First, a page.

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Teacher urges rally against state tests; says the math is too tough for 4th-graders

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A Madrid-Waddington Central School teacher says the state Education Department’s changes to standardized tests expect students to perform far beyond a realistic skill level.

Fourth-grade teacher William Gotsch said last week that if school districts do not rally against the changes, students and teachers will suffer as a result.

On Tuesday, Mr. Gotsch asked his district’s Board of Education to urge the state to revisit its new education standards after reviewing the common core sample math questions on the Education Department website.

In the new tests, Mr. Gostch said, fourth-graders will be expected to form algebraic equations from multi-step problems and calculate geometric angles at a level “too high for fourth-graders to complete.”

“I had an advanced eighth-grade student take the test. The student could not get through the first two questions,” Mr. Gotsch said.

The math test for grades three to eight will be based upon the common core, a curriculum designed to catch U.S. students up with world standards.

“I have no problem with the common core, but this test is not the common core,” Mr. Gotsch said. “I was promised with the common core that we would be able to use manipulatives — rulers, protractors and other teaching tools. Instead, our class time is spent reading the textbook. We don’t have time for anything else.”

Mr. Gotsch said he sent the Internet link to the sample questions, which he said is “buried” on the Education Department website, to teachers, parents and administrators in and out of the district to try to garner support for changing the standards.

Madrid-Waddington Superintendent Lynn M. Roy said she will take Mr. Gotsch’s list of concerns to John B. King Jr., commissioner of education and president of the State University of New York, at a meeting in Rochester this week.

“These changes are too much, too soon,” she said.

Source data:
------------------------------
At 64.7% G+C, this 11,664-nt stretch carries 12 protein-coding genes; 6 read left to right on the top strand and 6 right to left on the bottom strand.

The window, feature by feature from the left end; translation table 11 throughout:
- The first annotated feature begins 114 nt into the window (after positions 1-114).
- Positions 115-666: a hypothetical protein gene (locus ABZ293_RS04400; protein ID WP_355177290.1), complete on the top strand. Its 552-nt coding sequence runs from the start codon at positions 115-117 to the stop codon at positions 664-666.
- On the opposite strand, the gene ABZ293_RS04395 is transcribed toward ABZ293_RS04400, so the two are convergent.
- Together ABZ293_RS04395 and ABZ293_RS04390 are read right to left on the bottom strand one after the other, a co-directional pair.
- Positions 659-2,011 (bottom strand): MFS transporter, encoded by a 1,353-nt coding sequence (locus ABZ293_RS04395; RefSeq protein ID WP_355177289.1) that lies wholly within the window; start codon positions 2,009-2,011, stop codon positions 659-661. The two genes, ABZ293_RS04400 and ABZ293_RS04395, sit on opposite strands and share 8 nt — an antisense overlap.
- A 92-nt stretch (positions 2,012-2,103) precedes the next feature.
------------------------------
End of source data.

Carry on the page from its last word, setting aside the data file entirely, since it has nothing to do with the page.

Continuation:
Indian River Central School District Assistant Superintendent Mary Anne Dobmeier said teachers are working hard to make sure teaching matches the standards that will be tested later this year.

“Math is going to require a real different set of strategies,” she said. “There are not a lot of elementary teachers that have a math certification.”

The district hired two math coaches through a U.S. Department of Defense education activity grant specifically for elementary and intermediate schools to help improve teachers’ math skills.

Philip Snyder, a fourth-grade teacher at Hermon-DeKalb Central School, pointed out that changes to the fourth-grade math assessment are being implemented at the same time as the new teacher evaluation system, the annual professional performance review.

“The major changes required for courses like fourth-grade math are requiring extensive training on the teachers’ part and a whole new way of thinking for students,” Mr. Snyder said.

Teachers’ favorable performance reviews depend in part on how many students pass the standardized tests.

“What they have done has caused an incredible amount of anxiety in our teaching ranks and students,” said Jamie M. Cruikshank, principal of Potsdam Middle School. “We are testing to the point of overload. This is October. My students are already burnt out.”

He said he would rather the state implement the changes in stages, allowing the teachers to design a successful curriculum before they are evaluated.

“Every one of my teachers has approached me,” Mr. Cruikshank said. “I have anxiety over the rate of change that the state is asking us to go through.”

Mr. Gotsch said his concern is not for himself, but for his students.

“If I have kids taking this test in April — remember, this is an April test, not a June test — I will have kids crying and giving up after the first few questions,” he said.

Jonathan Burman, spokesman for the state Education Department, said drastic changes are necessary to ready students for a 21st-century work force.

“The bottom line is that we need to make bold, systemic changes to help all of New York’s students graduate high school ready for college and careers,” he said. “The Regents’ education reforms are essential, and delay only denies our children the best education we can give them.”

Mr. Gotsch disagreed.

“Our kids are being robbed as we race to try to pass this test,” Mr. Gotsch said. “I want my kids to be ready for whatever career they want. I don’t want school to hold them back.”

Times staff writer Reena Singh and Johnson Newspapers writer Susan Mende contributed to this report.

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